The exchange was quick and though Billy had done little to nothing all day, he hoped to enjoy a relatively tranquil Tuesday evening, given that it was statistically rare for someone to give up a violent ghost on a Tuesday. In any case, there was no avoiding it, he couldn’t enjoy any of the various diversions he had planned upon coming home: watching his favorite film (Averty’s Ubu Roi, a film from which he derived an obsessive, even compulsive enjoyment from), embellishing his self-made Wikipedia page (yes, he had contributed to the lie that is shared knowledge, professing himself to be one of the country’s foremost coroners) or even perhaps fiddling with one of his many Rubik’s cubes (nothing of which need be elaborated upon).
Billy, again walked down the rather drab, lowly lit corridor of his apartment building and on into the defused light of a late September evening. His building, which had been built in the Fifties was a combination of red brick, cement and plaster board and rose eight stories above the street. It was one of the few apartment buildings in this area of Hokum, which was primarily a business district, surrounded by a number of old river wharves constructed in some cases before the Civil War and in others, just afterward by opportunistic Carpetbaggers. More than a few of these where in a dilapidated state, overrun with kudzu and honey suckle. Whenever lightning hit the river, one could hear the thunderclap reverberate through their deconstructed walls, scattering the ghosts that hid within their vacant spaces, leaving some superstitious residents nervous for days afterward. If Billy were to walk right out of his apartment and turn under the bridge, he would, after a few minutes’ walk, come to the vast, brown expanse of the Onondaga River. Without much difficulty, he could look across its vast, shifting surface to see the first lights being turned on in the boardwalk restaurants of Crowley. He would see, but not hear the boats knocking into one another with a hollow sound as the water became more tempestuous under the syrupy, gray air that carried the distinct smell of rain. A storm was certainly brewing. Sometimes the winter storms in this area could be very violent and many older residents still remembered the great storm of ’57, where the tumid river rose up and almost subsumed Hokum within its angry torrent. It had rained frequently over the last few days, which meant the stray dogs lost their scents and wandered aimlessly and watery-eyed around the city limits in the dimming light of early evening, looking for a place to bed down before the first drops.
Hokum had a population of approximately eighteen thousand people and though appearing relatively modern in parts, it was dotted with the typical gothic horrors and irredeemable folklore of many small southern cities. Besides the Onondaga River, another natural force that threatened to subsume Hokum was the omnipresent, creeping ghost that was kudzu. During the winter, it turned white and gave a spectral appearance as it fell over entire buildings like an old Indian’s, uncombed locks, resigning them (except in outline) to distant memory. National statistics report that the silent menace was currently spreading at a rate of 150,000 acres a year. Originating from China, kudzu was introduced into the Southeast in the late 19th century, predominantly for use as animal fodder, but also used to prevent soil erosion. It was for the latter reason that the plant found its way to Hokum and had since spread like a gasoline fire. Hokum was once what many would have described as a quiet, pleasant city, but it had, for at least a decade, had its privacy invaded by a crop of recent immigration, due primarily to expansion of the public mass transportation lines. For the first time in a quarter century, younger people were moving back to Hokum as a cheaper, hipper place to live, while a more unwanted presence was also beginning to be felt, that of the once roving Mexicans, who had come from the nearby alfalfa plantations to the city to find work in restaurants or as day laborers. This third and perhaps greatest menace was the one that the everyday people of Hokum feared the most.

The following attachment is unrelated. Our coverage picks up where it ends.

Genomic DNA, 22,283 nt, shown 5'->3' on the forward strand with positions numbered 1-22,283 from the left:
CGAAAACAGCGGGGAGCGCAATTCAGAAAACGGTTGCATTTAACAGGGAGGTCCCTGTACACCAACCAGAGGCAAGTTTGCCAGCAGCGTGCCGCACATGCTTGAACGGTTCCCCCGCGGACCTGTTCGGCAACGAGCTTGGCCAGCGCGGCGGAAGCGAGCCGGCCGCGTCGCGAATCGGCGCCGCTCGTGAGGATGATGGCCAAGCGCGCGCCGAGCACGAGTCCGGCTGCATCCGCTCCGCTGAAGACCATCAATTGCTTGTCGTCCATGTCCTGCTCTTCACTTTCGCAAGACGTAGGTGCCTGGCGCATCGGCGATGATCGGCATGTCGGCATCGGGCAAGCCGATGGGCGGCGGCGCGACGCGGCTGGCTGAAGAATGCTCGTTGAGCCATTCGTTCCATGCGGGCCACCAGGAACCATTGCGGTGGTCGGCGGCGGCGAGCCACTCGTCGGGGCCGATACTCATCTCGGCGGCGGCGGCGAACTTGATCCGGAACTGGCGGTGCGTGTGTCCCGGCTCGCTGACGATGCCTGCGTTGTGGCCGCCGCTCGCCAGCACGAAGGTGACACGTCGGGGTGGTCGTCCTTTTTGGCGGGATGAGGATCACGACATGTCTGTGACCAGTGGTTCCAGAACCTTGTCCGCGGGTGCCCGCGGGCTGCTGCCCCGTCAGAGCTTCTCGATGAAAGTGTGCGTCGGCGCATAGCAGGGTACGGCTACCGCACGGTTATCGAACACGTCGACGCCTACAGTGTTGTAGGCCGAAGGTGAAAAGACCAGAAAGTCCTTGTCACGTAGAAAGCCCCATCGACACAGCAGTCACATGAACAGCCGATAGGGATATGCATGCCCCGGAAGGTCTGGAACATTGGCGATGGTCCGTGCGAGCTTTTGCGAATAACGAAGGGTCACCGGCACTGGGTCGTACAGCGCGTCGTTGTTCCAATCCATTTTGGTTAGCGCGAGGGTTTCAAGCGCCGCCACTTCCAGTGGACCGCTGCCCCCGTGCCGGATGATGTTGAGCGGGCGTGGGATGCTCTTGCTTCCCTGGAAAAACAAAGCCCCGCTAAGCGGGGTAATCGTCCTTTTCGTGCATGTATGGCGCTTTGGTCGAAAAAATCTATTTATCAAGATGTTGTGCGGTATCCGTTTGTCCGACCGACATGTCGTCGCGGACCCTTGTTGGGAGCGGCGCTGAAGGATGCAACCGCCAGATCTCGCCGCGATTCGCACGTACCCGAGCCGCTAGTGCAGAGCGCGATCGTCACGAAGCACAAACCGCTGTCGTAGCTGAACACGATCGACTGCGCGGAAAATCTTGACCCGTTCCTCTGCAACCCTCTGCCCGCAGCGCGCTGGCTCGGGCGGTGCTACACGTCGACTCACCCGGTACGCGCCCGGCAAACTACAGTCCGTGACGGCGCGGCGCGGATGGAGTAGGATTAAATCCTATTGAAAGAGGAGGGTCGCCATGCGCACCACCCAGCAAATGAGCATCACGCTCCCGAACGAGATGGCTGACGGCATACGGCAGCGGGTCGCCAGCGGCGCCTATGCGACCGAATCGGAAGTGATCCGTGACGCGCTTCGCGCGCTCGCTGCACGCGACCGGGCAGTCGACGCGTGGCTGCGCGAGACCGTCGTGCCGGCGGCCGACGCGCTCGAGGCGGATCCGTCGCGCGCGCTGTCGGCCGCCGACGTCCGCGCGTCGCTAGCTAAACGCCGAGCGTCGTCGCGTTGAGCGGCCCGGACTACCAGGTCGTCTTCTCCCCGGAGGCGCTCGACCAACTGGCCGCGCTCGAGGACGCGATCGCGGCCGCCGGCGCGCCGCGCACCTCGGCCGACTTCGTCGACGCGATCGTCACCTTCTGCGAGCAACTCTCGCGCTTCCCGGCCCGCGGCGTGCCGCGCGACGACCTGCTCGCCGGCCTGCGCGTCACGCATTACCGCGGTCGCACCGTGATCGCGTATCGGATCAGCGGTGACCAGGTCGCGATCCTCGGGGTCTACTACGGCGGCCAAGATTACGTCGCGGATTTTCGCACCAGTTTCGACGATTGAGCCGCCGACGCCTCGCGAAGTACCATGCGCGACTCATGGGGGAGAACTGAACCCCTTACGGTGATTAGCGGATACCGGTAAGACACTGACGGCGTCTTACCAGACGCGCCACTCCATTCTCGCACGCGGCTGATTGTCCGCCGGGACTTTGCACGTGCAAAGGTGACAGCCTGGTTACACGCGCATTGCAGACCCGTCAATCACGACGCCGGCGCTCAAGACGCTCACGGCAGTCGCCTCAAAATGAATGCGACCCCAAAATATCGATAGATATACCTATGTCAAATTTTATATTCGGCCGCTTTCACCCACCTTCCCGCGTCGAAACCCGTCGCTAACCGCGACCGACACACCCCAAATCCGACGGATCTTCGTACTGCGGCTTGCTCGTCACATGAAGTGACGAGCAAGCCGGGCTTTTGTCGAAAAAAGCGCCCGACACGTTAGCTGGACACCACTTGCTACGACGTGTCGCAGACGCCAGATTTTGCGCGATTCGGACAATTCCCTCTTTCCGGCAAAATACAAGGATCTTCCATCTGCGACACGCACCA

Billy hadn’t grown up in Hokum, no he had come from far away and only settled there in the bloom of his early thirties. His lax grooming practices meant that something akin in color to peach-fuzz still found providence on the nape of his sun burned neck. No one was certain from where he had come, but they were certain that it was from far away (or perhaps they had hoped so and equally, that he might return). He had become the city’s coroner in his mid-thirties, not because of any great specialization in the sciences or because anyone had any respect for the wide circumference of his natural abilities. Simply, he was the only one who applied for the job. The role had been posted unsuccessfully for several weeks without a single application or even an enquiry. Then one savagely bright Tuesday morning, with no warning whatsoever, Billy stepped into the office in a khaki summer weight suit and an overly large tie and dropped his resume right on the sheriff’s desk. By this time, Billy was somewhat of a local legend around the city, partially for his drinking habits and partially for what would occur due to his drinking habits. Some speculated that the only reason he applied for the job was that he had lost some late night drinking game or had engaged in a dubious dare. It was a fact that Billy was overly fond of long, drunken conversation, which usually took a philosophical bent and never varied despite the character of his audience. In fact, when he had been reluctantly named the new coroner, many thought it entirely fitting, because while most would be bored stiff by his long-winded conversations, it was unlikely that the dead would mind very much. However, this comment was slightly malicious and in fact, plainly untrue as a number of people were highly entertained by his fustian conversation and the strange turns it took. Some would describe him as completely shameless and lacking “an inner monologue”, meaning his words and actions were humorous in the highest degree if one didn’t mind laughing a little at another’s personal foibles or misfortunes. It was very hard to take Billy seriously. In sum, Billy assumed the role of one of the city’s great laughing stocks, but one with a slightly menacing, unknown quality. In fact, Billy’s mood could turn vicious and a noticeably darker side would present itself, usually under the influence of cocaine or a bad hangover.